n addition to the CPI report released today, the White House announced today that “the EPA Administrator is planning to allow E15 gasoline—gasoline that uses a 15 percent ethanol blend—to be sold this summer.” (White House Press Release). The keyword in that statement is planning. We don’t know what the particulars of the wavier are since the EPA released no official report. The White House announced that this move would impact roughly 2300 gas stations nationwide. S&P Global and MSN worked the numbers- 2300 gas stations are only 1.5% of gas stations nationwide. More importantly, this announcement will have more impact on the price of food rather than the cost of gasoline. As we mentioned earlier, there is a shortage of both wheat and fertilizer around the globe, due primarily to the Ukraine-Russian War. Corn for ethanol production accounts for 30 to 40% of total corn production in the U.S. This announcement comes shortly before planting season. Here is how this matters, crops are a function of available real estate. A farmer only has a certain amount of land; if they choose to grow corn, they can’t grow soybeans or wheat. More available fertile land will go to corn and less for other crops. Corn also requires more fertilizer than other crops. Therefore, more fertilizer will get used for corn instead of other crops.  To summarize, more corn will be grown for ethanol rather than feed. Therefore expect higher food prices, for both grain and protein,  in the short term.  The Wild Card is the actual crop yield during the fall harvest.

Bottom-Line up-Front Investors should expect greater volatility in the market for this quarter and likely for the rest of the year as the Federal Reserve tightens the credit markets. With inflation at 8.5% officially, cash is trash, aside from day-to-day expenses and emergency accounts. Holding excessive cash in the bank is a losing play, with an 8.5% decrease in purchasing power.  Expect to see a further suspension of state taxes on necessary items such as gas and consumer staples, especially later in the year with upcoming elections. With the rising interest rates, smaller companies will have difficulty growing and expanding. Aside from the larger companies, research and development will take a hit. Expect to see poor cash balances on corporate earnings reports. Inflation will have a day-to-day effect on the market because it will be a daily headline both in the media and stopping at the gas pump and grocery store. Investors need a system that changes daily to adapt to the market. With rising interest rates and inflation, a single stock pick will not cut it.  Investors need a portfolio with the most substantial companies to weather the inflation storm. That is where we come in. Our Top 35 Portfolio changes each market day that helps investors make sure they are allocating capital to the most robust companies currently in the market.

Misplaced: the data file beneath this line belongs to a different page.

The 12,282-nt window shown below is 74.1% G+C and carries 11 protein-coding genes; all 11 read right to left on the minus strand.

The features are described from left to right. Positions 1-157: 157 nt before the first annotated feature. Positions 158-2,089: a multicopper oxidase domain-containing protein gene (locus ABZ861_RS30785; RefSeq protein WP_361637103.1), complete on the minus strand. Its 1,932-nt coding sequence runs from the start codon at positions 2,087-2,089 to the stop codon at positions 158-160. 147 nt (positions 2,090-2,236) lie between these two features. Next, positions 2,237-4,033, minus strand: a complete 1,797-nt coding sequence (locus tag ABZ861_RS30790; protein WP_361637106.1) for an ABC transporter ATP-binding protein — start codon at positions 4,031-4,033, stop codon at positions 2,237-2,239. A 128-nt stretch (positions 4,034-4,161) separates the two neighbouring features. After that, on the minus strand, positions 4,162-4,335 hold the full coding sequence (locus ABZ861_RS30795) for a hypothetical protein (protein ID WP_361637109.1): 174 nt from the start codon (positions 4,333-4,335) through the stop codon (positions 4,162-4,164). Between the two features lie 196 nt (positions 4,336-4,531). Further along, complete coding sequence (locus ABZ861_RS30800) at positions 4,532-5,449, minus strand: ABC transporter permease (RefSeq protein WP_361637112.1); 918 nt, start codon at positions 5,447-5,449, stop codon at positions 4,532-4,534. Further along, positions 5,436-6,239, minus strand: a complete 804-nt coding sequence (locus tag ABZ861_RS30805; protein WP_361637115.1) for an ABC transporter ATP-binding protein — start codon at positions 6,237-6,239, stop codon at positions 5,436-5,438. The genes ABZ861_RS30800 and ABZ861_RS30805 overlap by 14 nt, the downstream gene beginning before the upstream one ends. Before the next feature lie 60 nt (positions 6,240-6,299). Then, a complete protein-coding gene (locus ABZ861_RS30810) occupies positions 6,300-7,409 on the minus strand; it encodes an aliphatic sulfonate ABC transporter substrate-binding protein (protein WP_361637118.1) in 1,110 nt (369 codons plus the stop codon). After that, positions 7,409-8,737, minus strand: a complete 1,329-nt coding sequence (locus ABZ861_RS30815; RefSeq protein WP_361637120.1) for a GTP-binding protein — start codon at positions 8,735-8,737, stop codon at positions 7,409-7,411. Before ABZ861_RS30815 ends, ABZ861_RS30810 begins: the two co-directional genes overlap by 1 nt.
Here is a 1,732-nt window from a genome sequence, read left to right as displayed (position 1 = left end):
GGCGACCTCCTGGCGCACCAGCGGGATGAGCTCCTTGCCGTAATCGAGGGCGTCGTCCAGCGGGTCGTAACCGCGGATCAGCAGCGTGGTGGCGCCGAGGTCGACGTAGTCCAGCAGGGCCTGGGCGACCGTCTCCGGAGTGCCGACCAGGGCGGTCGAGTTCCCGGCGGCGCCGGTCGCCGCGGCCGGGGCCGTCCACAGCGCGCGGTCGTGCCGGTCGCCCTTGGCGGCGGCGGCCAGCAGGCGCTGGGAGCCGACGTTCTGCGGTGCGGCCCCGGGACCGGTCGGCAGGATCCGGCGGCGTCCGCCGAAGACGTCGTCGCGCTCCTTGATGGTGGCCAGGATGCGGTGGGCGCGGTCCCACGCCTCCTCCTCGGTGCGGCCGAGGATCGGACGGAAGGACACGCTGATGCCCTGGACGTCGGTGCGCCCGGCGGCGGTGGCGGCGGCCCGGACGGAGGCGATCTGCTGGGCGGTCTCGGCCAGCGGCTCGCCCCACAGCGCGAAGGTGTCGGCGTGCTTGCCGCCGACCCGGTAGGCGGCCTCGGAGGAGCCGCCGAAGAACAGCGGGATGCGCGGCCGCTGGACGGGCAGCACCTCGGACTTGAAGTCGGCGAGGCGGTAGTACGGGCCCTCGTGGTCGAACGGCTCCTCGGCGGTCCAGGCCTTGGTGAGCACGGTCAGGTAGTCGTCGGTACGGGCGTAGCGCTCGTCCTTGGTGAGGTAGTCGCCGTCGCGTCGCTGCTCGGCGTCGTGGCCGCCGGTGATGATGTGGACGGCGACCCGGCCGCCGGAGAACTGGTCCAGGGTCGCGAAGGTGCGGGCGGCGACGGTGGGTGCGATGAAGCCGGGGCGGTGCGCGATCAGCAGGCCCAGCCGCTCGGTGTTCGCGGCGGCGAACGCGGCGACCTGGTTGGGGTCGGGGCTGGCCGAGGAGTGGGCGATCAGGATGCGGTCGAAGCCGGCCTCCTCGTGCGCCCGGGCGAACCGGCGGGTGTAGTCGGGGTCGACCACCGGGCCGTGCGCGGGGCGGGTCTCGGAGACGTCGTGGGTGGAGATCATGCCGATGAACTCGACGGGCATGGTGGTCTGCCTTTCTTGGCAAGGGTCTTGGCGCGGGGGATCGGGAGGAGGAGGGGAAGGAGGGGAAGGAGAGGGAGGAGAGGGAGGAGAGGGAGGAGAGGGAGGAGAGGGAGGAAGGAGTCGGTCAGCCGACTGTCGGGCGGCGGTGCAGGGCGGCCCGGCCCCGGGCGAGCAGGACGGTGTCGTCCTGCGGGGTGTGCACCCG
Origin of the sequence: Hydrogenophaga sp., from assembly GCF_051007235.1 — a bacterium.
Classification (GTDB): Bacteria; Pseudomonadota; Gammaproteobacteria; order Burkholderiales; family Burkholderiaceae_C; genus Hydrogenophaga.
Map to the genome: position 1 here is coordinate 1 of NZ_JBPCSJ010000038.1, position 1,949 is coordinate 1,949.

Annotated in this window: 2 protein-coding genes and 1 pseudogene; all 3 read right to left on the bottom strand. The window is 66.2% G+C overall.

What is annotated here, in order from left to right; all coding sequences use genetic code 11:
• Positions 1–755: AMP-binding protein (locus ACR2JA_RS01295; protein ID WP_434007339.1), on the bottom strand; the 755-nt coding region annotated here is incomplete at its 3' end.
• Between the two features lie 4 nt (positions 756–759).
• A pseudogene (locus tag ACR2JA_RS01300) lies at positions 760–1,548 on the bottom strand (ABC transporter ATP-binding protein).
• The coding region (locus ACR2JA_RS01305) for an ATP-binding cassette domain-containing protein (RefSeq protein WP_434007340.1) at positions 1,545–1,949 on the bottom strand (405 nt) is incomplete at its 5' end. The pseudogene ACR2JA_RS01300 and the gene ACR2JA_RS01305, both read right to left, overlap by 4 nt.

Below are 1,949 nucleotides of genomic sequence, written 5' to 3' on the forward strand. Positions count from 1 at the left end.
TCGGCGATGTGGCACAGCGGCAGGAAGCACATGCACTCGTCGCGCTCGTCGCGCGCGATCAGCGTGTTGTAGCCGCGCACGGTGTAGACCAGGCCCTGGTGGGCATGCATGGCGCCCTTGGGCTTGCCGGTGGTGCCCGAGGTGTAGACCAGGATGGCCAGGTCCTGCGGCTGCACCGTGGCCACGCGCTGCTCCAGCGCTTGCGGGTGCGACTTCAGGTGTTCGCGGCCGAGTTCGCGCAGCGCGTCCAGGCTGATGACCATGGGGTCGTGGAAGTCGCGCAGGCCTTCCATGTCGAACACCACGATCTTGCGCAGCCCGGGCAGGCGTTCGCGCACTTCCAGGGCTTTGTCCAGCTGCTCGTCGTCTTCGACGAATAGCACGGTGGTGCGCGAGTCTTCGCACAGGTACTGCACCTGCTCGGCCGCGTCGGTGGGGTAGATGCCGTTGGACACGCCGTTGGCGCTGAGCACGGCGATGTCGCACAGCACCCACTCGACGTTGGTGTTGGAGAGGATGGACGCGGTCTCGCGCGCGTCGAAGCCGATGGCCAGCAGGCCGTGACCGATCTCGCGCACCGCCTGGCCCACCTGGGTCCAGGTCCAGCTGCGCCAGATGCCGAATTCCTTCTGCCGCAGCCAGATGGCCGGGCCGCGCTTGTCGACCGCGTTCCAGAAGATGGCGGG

To Freedom and Capitalism.

Federal Reserve’s FOMC Press Release

Federal Reserve’s FOMC Meeting Minutes

March 2022 Consumer Price Index Report- Bureau of Labor Statistics

Bureau Of Economic Analysis

Federal Reserve FOMC Meeting Calander

Federal Spending on COVID-19

Federal Reserve St. Louis Charts

Al Jazeera Article – Ukraine and Russia Wheat Market

Bloomberg Article – Ukraine and Russia Wheat Market

America 2021 Crop Yield Drought

USDA Feb 2022 Crop Report

Ukraine and Russia Fertilizer Article

Black Sea Shipping Insurance April Article

Black Sea Shipping War Risk P&I clubs February Article

Marine Traffic Black Sea Shipping Traffic

Ukraine Russia Conflict Map

White House Statement on EPA Ethanol 15 order

S&P Global EPA Order

E15 Gas Stations Article

Corn Production for Ethanol Chart

Corn Fertilizer Requirements

Gas Tax Suspensions Northeast and Georgia

Florida Gas Tax suspension in October

Posted: April 13, 2022